We move slowly to the adjoining room, as Jay continues to talk to us about water plant vulnerability in a post 911 era, and I begin to wonder how secure this place really is despite Jay’s claim that the “system” knows. The next room contains several large chemical tanks. This is the heart of the very expensive “HMO” process designed specifically to remove naturally occurring radium from the water. Computer controlled pumps control the injection of Hydrous Manganese Oxide–a black sticky compound–and other chemicals to remove certain elements from the water, as well as to add chemicals ranging from fluoride to chlorine to anti-corrosives to keep water lines coated and clean. While I recognize water treatment is important, I can’t help but be disturbed by the amount of chemical put into the water for whatever reason. Jay talks further about fail safes and the benign nature of most of the chemicals used in the water, but at one point he does allude to the horrible things that could happen if chemical lines were rerouted and so forth. As we begin to move on, Jay pauses at an open cabinet to explain that not all the chemicals in the vicinity are benign. He holds forward a small vile and has me read the label–cyanide–apparently used to sterilize small water samples for certain testing. I guess we just have to trust the people who work with our water.

wastewater treatment

The Black Road plant is the only water plant in Joliet that houses both fresh water and wastewater treatment facilities. So after some time in the windowless confines of the fresh water treatment buildings, we exit to a sea of dandelions under a bright sun and blue sky to meet Wayne for the second part of our tour.

Across the field we walk. Wayne asks if we got to see any water with Jay. Being on the wastewater side of the operation, he’s not too familiar with what the setup inside those windowless buildings looks like. We explain that it was mostly tanks and pipes and vats of scary chemicals. He assures us that we’ll see some water in his area.

He takes us for a walk to another concrete structure on the northwest corner of the compound. When the wastewater enters this facility, this is its first stop. As it flows in, it goes through a bar screener to remove debris, trash, as well as gravel and sand. The debris is bagged and hauled to the landfill; the gravel is collected for reuse. After this initial straining, Wayne explains, the black wastewater flows into a small maze of aeration tanks where it is physically agitated by spinning metal tines which introduce air into the water–an essential ingredient to speed the growth of bacteria and other microorganisms which consume harmful organic matter in the wastewater.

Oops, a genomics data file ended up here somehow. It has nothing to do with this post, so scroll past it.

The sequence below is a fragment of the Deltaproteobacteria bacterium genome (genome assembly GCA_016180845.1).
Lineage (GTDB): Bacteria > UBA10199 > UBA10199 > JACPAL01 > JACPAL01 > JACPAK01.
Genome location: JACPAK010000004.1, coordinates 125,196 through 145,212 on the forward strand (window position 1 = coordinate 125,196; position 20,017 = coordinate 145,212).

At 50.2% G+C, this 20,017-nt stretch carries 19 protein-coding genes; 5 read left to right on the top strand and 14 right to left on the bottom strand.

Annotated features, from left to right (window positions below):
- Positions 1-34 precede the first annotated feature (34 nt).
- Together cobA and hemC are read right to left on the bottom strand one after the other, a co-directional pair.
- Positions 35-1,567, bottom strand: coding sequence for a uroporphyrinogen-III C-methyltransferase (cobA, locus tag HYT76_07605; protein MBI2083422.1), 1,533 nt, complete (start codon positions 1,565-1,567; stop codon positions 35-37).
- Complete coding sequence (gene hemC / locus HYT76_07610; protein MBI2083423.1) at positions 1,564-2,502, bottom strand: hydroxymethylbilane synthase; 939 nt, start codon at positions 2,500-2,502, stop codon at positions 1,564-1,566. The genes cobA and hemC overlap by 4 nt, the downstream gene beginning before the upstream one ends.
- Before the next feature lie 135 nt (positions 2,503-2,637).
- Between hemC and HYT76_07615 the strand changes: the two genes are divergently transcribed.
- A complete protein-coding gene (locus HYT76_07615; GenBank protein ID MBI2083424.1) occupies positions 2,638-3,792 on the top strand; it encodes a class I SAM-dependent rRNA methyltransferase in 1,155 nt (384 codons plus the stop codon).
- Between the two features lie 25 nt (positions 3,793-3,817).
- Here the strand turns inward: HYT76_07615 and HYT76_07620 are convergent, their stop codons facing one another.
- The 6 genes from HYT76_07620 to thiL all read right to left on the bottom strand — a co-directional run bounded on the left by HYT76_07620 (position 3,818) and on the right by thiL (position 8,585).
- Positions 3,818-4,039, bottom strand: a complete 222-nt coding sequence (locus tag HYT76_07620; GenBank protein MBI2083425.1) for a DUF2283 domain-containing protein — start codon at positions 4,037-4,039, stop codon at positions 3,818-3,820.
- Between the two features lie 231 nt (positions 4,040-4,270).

Wayne leads our group up a set of metal stairs and onto a catwalk suspended over the aeration tanks. There we stand looking over pools of churning sewage–fascinating–and a bit gross. Lying on the metal grate just ahead, I spot a round foam life saver with a nylon rope tethered to it. I can’t resist, so I ask Wayne if anyone has ever fallen in. Laughing, he says no, not here, but at his previous plant he recalls one guy who managed to fall into the aeration tank. He points to my beard. “He had long heard. You should have seen it when he crawled out. There was all kinds of stuff stuck in there.” Nasty. The kids are getting a kick out of this. There’s nothing funnier than poop.

From the aeration tanks, we head over to what Wayne calls the secondary sedimentation tank. This is where the grease and sludge is skimmed from the water by slow circulating mechanical arms. Some of the activated sludge is returned to the aeration tank to further aid the growth of microorganisms for the breakdown of harmful organic matter. (Harmful organic matter? Err, I think he’s talking about poop.) As we stand there under the dome of the sedimentation tank watching the slow methodical work of the skimmer arms, Wayne points out the water spilling over the outer rim of the tank into a lower reservoir. This water is just about clean, he says. It does look clear, but still it’s so close to that black sludge. Hmm.

We exit the sedimentation tank and head over to one more open tank. Wayne reminds us that no chemicals are used in this treatment process–just aeration and skimming. In this last tank, a set of ultraviolet lights shine down into the water to kill dangerous active bacteria before the water is finally released into the Dupage river. Wayne instructs us to stay where we are as he climbs down the stairs to the lower metal grate covering this final reservoir. He takes a long metal pole with a plastic cup attached to the end of it and dips it down into the tank. Carefully he brings this to the top of the stairs. We crowd around and look into that plastic cup. It’s clear. Crystal clear water. As he pours this water out onto the sidewalk in front of our feet, Wayne tells us the water is cleaner than the river where it will be released. It poses no threat to wild life he says. “But still I wouldn’t drink it,” he’s quick to add. So that’s it, wastewater treatment. Black sewage comes in and just about nine hours after churning around a few tanks it leaves crystal clear.

Behind Wayne are two black silos that we will not visit. Those contain poop he says. (Err, I think the industry term is “cake.”) The city of Joliet pays farmers to take these biosolids for use in certain crop fertilization.

water and responsibility

As the tour winds down back by the administrative building and the kids wander about the green field picking dandelions, I reflect on the significance of what we’ve just seen. On this earth, we have more or less a fixed amount of water; it just keeps moving through the cycle. What I drank from the tap this morning may have rained down over the Amazon last year, been flushed down a toilet a decade ago, been blown as steam from a kettle somewhere in Asia two thousand years ago, or been locked in a glacier a hundred million years ago. Our water is with us on this globe always. We have to take care of it, and we need to find a way to share it equally. It’s a basic right and a deeply fraught responsibility.